So my take is the printer ink is at or near the right price the printer is sold at a loss because they'll make it up later on the ink but if there was a huge pile of money to be made you would see generic ink in every store with the store brand on that package.
-> So this is well discussed (Give'em the razor) what I want folk to consider is when the printer dies, it's almost always cheaper to get a new printer. Service counters run about 100 bucks so you might wonder if that's a bad deal too?
Some printers come with the same cartridges that are recommended as the replacement, but some do come with "starter" cartridges that have a quarter or less than the replacements. Some actually have a different cartridge name (model?) to differentiate from the regular replacements, but some have the same markings yet are only partially filled. Depends on the manufacturer, and even then with the printer model.
Many cartridges have sponges inside to hold the ink. If you open the cartridge once it is empty, (with some cartridges it is simply a matter of running an exacto knife under the top which is often just glued on in which case they pop off easily enough, though sometimes they are welded and have to be cut all the way around), you will see how much of the sponge is still white compared to the part which actually had ink and you will see how full the cartridge actually was. I have seen cartridges that were filled to only a quarter of their capacity.
Cheaper to underfill than to build a smaller cartridge, but also the larger cartridge is assumed to be full, so the customer feels he is getting his money's worth, when a smaller cartridge would ring alarm bells as to value for the price.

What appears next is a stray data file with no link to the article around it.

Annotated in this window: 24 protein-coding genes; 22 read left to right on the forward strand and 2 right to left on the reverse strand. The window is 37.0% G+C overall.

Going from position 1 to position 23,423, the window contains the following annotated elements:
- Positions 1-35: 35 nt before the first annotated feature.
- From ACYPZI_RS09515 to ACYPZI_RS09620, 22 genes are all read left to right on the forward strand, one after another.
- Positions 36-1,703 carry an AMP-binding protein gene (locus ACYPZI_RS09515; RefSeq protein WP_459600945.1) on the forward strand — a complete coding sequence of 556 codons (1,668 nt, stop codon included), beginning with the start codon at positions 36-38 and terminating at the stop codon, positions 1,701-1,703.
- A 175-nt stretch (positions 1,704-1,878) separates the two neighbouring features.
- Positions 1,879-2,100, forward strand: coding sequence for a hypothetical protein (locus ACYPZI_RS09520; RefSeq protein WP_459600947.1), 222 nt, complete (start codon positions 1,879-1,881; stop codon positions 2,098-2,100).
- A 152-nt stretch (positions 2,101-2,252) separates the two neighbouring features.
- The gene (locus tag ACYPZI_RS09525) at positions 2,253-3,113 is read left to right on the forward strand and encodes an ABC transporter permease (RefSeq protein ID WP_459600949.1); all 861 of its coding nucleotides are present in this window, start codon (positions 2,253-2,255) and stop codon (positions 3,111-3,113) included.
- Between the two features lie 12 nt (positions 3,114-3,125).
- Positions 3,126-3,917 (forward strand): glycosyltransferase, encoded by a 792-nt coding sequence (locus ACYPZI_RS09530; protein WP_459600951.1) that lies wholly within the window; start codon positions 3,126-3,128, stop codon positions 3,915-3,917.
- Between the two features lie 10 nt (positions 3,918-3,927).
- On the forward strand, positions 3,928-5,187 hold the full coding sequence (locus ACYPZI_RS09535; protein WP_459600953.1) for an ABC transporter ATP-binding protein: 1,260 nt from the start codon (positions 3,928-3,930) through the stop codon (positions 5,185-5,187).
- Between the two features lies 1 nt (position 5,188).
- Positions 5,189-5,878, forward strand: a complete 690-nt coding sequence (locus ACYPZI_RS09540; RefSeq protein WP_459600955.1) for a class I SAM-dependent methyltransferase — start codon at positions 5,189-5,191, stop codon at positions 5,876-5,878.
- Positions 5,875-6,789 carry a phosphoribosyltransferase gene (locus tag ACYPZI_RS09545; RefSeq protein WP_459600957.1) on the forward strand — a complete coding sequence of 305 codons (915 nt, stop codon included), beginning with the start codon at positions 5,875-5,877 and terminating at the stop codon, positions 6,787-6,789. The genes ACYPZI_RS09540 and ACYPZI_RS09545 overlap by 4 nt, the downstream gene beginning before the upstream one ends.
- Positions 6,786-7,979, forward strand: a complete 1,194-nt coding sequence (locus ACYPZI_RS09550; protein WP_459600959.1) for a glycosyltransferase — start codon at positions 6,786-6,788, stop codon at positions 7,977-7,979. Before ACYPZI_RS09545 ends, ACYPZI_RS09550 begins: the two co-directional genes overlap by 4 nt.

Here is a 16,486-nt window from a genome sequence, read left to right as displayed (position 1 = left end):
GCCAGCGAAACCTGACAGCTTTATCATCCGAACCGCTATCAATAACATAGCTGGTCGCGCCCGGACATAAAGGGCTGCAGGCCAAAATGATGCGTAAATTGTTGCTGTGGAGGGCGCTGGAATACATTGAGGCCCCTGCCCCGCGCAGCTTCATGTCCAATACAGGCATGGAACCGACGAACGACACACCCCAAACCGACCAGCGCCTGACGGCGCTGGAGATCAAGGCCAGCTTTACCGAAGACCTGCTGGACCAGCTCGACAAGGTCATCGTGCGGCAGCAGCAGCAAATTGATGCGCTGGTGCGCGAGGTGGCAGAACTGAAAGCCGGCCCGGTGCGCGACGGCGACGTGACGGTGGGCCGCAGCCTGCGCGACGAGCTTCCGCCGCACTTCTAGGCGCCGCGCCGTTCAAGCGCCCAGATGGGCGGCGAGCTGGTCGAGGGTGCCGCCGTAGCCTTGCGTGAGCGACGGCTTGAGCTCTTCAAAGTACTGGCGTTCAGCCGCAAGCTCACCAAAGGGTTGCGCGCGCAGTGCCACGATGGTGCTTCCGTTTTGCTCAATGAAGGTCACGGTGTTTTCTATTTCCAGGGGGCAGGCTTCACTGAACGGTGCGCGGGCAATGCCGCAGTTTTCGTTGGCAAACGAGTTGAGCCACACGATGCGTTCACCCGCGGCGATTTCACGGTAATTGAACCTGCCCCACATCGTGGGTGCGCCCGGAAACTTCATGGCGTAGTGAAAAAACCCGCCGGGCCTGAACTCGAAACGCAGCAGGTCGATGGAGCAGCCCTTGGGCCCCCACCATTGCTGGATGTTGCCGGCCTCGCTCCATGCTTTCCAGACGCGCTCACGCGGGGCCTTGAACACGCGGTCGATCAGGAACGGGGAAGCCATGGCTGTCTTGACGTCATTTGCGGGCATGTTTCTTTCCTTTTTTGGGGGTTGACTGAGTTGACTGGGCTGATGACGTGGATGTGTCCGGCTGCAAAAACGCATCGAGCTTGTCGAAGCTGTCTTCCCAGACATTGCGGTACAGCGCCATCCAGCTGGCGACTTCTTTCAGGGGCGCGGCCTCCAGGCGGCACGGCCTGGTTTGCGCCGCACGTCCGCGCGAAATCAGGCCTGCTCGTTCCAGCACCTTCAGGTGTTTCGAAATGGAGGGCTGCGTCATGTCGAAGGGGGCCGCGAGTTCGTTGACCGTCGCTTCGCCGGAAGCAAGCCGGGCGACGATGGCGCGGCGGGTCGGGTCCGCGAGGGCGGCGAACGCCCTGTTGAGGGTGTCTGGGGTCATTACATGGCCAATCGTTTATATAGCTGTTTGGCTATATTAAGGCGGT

Even the full replacement cartridges will often hold more ink than the manufacturer puts in.
Getting cartridges refilled can definitely save money, but some refill companies only put in what the original manufacturer did, and some fill to capacity. Very worth while to find out which refill station does which.
Generic new cartridges usually only fill to the same level as the original manufacturer but cost somewhere between the brand name product and refills.
4 years ago I bought a "business class" refurbished HP inkjet printer that had the label saying "cheaper than a laser printer". OK so every time I buy cartridges for it I know absolutely, I can print 20 times more pages (yes, 20 times more) than the Brother printer/fax/scanner combination printer I have at another office.
I paid the princely sum of $45 plus $20 freight for the HP. I gets used daily and has for 4 years. Some days it will print 3 or 4 letters, others it will print a few hundred price lists. In the four years that this has been the only printer in our company secretaries office, it has consumed 5 black cartridges, 3 sets of colour and one print head.
Compared to the A4 Xerox laser printer I paid $905 for, it really is cheaper than a laser to run. HP no longer make this model officejet printer and the new model has smaller tanks but I know from experience that HP "Business class" dye ink printers have cheaper running costs than other brands. the wide format HP I bought (130 designjet) always amazed me how many 24" wide photos I could print before needing to replace the tanks.
None of this applies to the cheap and nasty $160 HP scanner/printer I bought on the offer of a free hard drive (I never got) when registering the product. This was absolute junk. The inks ran all over the page and the function to print CDs was a laughing matter.